US stock future indexes are up sharply (SPY +1.1%) as fears of a BREXIT ease. Crude prices are up higher (WTI 49.61) and climbing as the US dollar falls precipitously. World equities have their rally caps back on after weekend polls suggested Britain was more likely to vote to remain in the EU in Thursday's referendum.
Here is the current market situation from CNN Money
European markets are sharply higher today with shares in Germany leading the region. The DAX is up 3.61% while France's CAC 40 is up 3.58% and London's FTSE 100 is up 3.30%.
HOUSTON (Reuters) - Two years into the worst oil price rout in a generation, large and mid-sized U.S. independent producers are surviving and eyeing growth again as oil nears $50 a barrel, confounding OPEC and Saudi Arabia with their resiliency.
NEW YORK (Reuters) - After dropping more than $200 billion in market capitalization in one year, Apple shares could fall further as they are set to lose their weighting and be reclassified in the annual reconstitution of the widely followed Russell indexes.
LONDON (Reuters) - Oil rallied on Monday, lifted by a wave of investor confidence and a weaker dollar after polls showed a diminishing chance that Britain may vote to leave the European Union later this week.
(Reuters) - Buyout firm Francisco Partners and the private equity arm of activist hedge fund Elliott Management Corp are in advanced talks to acquire Dell Inc's software division for more than $2 billion, three people familiar with the matter said.
DUBAI (Reuters) - U.S. theme park company Six Flags Entertainment Corp plans to expand to Saudi Arabia, its chief executive told Saudi-owned Arabiya TV on Monday, bringing roller coasters and bumper cars to the ultra-conservative kingdom.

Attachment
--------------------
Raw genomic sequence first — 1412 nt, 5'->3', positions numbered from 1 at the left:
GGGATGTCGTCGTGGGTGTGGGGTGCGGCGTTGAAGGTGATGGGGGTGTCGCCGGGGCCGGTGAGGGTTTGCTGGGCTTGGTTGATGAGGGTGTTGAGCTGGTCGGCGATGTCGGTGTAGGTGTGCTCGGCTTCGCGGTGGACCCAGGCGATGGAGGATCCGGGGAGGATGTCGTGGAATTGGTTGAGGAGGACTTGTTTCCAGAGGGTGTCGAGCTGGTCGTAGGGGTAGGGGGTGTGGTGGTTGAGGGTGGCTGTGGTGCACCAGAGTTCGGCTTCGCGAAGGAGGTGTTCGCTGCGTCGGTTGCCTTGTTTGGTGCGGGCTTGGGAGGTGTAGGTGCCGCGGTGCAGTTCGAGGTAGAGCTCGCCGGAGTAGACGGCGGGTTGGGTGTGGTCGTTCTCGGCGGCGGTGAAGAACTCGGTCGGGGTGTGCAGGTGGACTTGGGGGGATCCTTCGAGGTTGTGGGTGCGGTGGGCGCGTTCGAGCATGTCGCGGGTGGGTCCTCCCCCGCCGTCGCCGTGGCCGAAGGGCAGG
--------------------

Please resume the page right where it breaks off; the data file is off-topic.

While every trader is tansfixed on this Thursday's Brexit referendum outcome, dubbed the year's biggest risk event (at least so far), there is a full docket of economic events in store.
Following on from a frantic last week, it's a quiet start to proceedings today with the latest German PPI print the only data of note on either side of the Atlantic, as DB's Jim Reid recaps.
Tuesday is a little busier for data with the German ZEW survey for June expected to show a modest increase, while UK public sector net borrowing data for May is also due to be released. Again, there's no data due out in the US.
The economic data of note on Wednesday comes in the afternoon where we will get the June consumer confidence reading for the Euro area as well as US existing home sales data and the FHFA house price index. China will also release its May leading economic index.
The data calendar finally kicks into gear on Thursday. During the Asia session we'll get the leading index out of Japan along with the Nikkei manufacturing PMI. During the European session meanwhile we'll get the flash services, manufacturing and composite June PMI's for the Euro area, Germany and France. Little change is expected for the Euro area. Also due out on Thursday morning will be French confidence indicators. Over in the US meanwhile we'll get a random splattering of data including the Chicago Fed national activity index, initial jobless claims, flash manufacturing PMI, new home sales, leading index and Kansas City Fed's manufacturing survey.